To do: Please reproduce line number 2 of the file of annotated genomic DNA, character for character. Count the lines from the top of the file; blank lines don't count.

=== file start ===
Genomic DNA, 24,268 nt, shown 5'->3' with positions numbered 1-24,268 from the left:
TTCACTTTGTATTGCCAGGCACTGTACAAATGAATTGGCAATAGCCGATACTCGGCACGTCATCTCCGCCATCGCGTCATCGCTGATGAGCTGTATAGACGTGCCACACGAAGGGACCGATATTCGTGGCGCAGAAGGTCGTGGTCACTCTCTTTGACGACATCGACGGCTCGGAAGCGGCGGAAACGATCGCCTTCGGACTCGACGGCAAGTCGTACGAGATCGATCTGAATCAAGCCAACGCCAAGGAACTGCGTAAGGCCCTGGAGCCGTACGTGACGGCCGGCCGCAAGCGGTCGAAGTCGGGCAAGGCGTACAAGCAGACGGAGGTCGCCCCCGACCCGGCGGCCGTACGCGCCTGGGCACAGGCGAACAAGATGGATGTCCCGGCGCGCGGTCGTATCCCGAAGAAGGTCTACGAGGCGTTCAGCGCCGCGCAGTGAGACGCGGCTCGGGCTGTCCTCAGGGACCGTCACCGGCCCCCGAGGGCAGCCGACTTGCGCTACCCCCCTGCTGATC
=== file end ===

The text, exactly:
TTCACTTTGTATTGCCAGGCACTGTACAAATGAATTGGCAATAGCCGATACTCGGCACGTCATCTCCGCCATCGCGTCATCGCTGATGAGCTGTATAGACGTGCCACACGAAGGGACCGATATTCGTGGCGCAGAAGGTCGTGGTCACTCTCTTTGACGACATCGACGGCTCGGAAGCGGCGGAAACGATCGCCTTCGGACTCGACGGCAAGTCGTACGAGATCGATCTGAATCAAGCCAACGCCAAGGAACTGCGTAAGGCCCTGGAGCCGTACGTGACGGCCGGCCGCAAGCGGTCGAAGTCGGGCAAGGCGTACAAGCAGACGGAGGTCGCCCCCGACCCGGCGGCCGTACGCGCCTGGGCACAGGCGAACAAGATGGATGTCCCGGCGCGCGGTCGTATCCCGAAGAAGGTCTACGAGGCGTTCAGCGCCGCGCAGTGAGACGCGGCTCGGGCTGTCCTCAGGGACCGTCACCGGCCCCCGAGGGCAGCCGACTTGCGCTACCCCCCTGCTGATC